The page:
That doesn’t change the fact that we think the new Kit Kats still make a highly tasty treat. Plus, their small size makes them very convenient to eat as a quick snack. There’s apparently also a smaller package containing just three of the mini Kit Kats available exclusively at convenience stores, so if you’re in Japan this spring, you may very well come across this newest offering from Nestle Japan, in which case we wish you sweet and happy toasting!
Last year, something beautiful came to Japan. It was only here for a short while, but in that time, it left a deep impression on many people. And while we were sad to see it go, it’s time to dry our tears, because this spring, it’s coming back again!
So, all excited for cherry blossom season? That’s great, but what we’re actually talking about right here are Kentucky Fried Chicken-flavor potato chips.
Once again, Japanese snack company Calbee is teaming up with the world’s most famous fast food fried chicken outfit. Whereas last year’s version was billed as “Colonel’s Crispy-flavor,” this new batch of fried chicken-inspired fried potato slices emulates the taste of KFC Japan’s honenashi Kentucky paripari umashio, or Boneless Kentucky Crunchy Delicious Salt flavor.
We’re a little puzzled by the “Boneless” part of the product name, since we don’t recall any bone-like flavors in the KFC chips we tried last year. In more specific terms, Calbee says the chips draw out the natural deliciousness of chicken with a simple mixture of salt and pepper, so you can be assured that they make use of at least those two of Colonel Sanders’ 11 herbs and spices.
In a rarity for Japanese snack foods, Calbee is leaving pricing up to individual retailers. The larger, 83-gram bags are available exclusively at Japanese convenience storesstarting March 2. A smaller 58-gram bag will go on sale March 16, and both packages will include a coupon for a discount on an order of Boneless Kentucky Crunchy Delicious Salt chicken at KFC locations in Japan, in case munching on the chips has you craving the real deal.
Earlier this week, Twitter user Near 13 had what she described as an Otsukare Party, a casual celebration with coworkers or classmates to mark the end of a project. For the meal, each member of the group brought something to eat or drink, and given the wide variety of pre-made food available in Japan, it’s likely most of the participants stopped by the supermarket on the way to the party.
One of Near 13’s friends, though, brought a homemade dish. Although semantically, we’re not sure if you can use the word “dish” to describe a whole loaf of bread, which is what it looked like the friend was offering to share.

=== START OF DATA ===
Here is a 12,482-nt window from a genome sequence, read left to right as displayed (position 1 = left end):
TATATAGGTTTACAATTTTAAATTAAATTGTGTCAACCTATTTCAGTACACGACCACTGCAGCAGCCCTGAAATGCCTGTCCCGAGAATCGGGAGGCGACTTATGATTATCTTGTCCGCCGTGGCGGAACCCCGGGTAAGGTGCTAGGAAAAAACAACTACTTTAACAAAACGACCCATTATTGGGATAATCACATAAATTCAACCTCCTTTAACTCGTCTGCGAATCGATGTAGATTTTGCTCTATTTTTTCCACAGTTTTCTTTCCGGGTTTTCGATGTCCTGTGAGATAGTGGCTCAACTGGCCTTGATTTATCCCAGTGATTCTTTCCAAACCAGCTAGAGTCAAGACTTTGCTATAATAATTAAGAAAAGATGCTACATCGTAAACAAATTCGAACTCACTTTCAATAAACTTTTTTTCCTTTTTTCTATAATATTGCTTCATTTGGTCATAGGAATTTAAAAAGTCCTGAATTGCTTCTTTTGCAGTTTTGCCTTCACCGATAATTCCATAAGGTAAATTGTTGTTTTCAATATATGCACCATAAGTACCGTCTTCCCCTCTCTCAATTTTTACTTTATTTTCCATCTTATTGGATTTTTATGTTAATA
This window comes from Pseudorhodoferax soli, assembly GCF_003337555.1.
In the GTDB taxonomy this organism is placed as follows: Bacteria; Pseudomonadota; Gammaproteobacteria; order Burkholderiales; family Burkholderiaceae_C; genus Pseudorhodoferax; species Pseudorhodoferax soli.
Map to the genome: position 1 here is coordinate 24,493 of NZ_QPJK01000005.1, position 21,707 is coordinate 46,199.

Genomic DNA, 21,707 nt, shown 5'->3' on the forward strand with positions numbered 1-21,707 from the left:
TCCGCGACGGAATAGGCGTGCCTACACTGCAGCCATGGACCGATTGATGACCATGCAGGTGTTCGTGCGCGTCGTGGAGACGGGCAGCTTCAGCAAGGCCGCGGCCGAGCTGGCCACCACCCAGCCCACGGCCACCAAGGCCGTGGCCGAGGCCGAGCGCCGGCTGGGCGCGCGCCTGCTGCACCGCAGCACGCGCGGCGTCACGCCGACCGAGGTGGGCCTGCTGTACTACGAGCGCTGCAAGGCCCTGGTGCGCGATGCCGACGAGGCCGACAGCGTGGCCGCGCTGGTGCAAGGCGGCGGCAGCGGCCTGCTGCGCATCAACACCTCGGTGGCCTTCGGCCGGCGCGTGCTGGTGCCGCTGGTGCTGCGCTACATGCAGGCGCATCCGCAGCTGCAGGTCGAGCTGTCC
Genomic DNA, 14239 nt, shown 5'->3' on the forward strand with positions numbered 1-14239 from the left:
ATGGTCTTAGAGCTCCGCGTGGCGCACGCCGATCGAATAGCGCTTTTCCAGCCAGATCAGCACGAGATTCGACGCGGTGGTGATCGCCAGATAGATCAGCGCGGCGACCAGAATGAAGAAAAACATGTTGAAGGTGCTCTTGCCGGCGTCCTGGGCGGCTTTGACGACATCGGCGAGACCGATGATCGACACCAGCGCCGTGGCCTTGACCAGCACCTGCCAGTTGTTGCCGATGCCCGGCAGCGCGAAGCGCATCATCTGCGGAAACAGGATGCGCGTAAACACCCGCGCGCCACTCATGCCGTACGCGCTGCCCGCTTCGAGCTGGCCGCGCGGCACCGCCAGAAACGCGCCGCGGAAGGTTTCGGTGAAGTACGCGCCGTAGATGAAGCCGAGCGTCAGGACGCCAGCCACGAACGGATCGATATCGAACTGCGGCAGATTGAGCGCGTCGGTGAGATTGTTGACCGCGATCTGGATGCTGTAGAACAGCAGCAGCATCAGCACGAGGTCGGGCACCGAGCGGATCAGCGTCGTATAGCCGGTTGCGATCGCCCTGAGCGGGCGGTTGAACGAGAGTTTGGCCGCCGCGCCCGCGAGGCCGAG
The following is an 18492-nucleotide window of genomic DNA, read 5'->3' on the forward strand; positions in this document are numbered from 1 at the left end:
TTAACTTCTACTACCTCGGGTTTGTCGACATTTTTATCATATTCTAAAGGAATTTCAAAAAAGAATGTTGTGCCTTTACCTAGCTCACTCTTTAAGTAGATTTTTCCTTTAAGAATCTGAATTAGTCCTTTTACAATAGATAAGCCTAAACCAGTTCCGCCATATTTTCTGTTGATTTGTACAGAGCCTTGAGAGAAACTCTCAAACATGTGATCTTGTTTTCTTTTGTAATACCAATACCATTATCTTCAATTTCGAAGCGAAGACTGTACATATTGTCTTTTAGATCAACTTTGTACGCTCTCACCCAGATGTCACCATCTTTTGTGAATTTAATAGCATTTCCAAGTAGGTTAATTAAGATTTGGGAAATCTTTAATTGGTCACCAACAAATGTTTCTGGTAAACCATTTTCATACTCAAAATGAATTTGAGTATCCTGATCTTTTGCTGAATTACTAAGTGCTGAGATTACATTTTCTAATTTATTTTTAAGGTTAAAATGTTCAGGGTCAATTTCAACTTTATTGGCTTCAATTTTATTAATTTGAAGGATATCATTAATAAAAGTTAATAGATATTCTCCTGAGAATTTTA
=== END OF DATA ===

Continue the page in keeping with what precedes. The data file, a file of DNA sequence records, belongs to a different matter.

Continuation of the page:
But hey, home-baked bread is probably tastier than the store-bought variety, right? Still, with 10 diners to split the loaf between, it might have been considerate to slice it ahead of time, don’t you think?
Actually, Near 13’s friend did make exactly one lengthy cut along the top edge of the loaf. If she’d done anymore, though, it would have ruined the surprise when she removed the crust to reveal this:
It turns out the entire loaf was packed with sandwiches made from the bread that had been hollowed out of it. Looking inside, we can see Japanese standbys such as ham and egg sandwiches, plus others with what appear to be cucumbers, smoked salmon, and even strawberries and cream (the last being a popular item in Japanese convenience stores).
Although coffee and gelatin aren’t typically associated with Japanese cuisine, the popular dessert called “coffee jelly” was actually created in Japan during the Taisho period (That’s over 100 years ago!). As you might expect, the dessert consists of gelatin that has been flavored with black coffee and sugar.
Curious culinarians abroad are in luck! The dog/human chef duo over at YouTube channel Cooking with Dog show us just how easy it is to make this delicious Japanese treat at home.
First-time indulgers of coffee jelly may be surprised by the consistency of this dessert that tastes like a fresh cup of coffee. But don’t let that throw you off! Coffee jelly is a wonderful dessert, especially perfect for summer, but great any time of the year. All you’ll need is fresh coffee beans, sugar, gelatin powder, whipping cream, and some cocoa powder to sprinkle on top. We’ll let Francis the dog and his cooking partner take it from here:
YouTube commenters who have tried the recipe say it’s especially delightful with sweetened condensed milk and cinnamon or vanilla ice cream in place of whipped cream. You don’t even really need to dress it up at all; eating coffee jelly all by itself is just as good!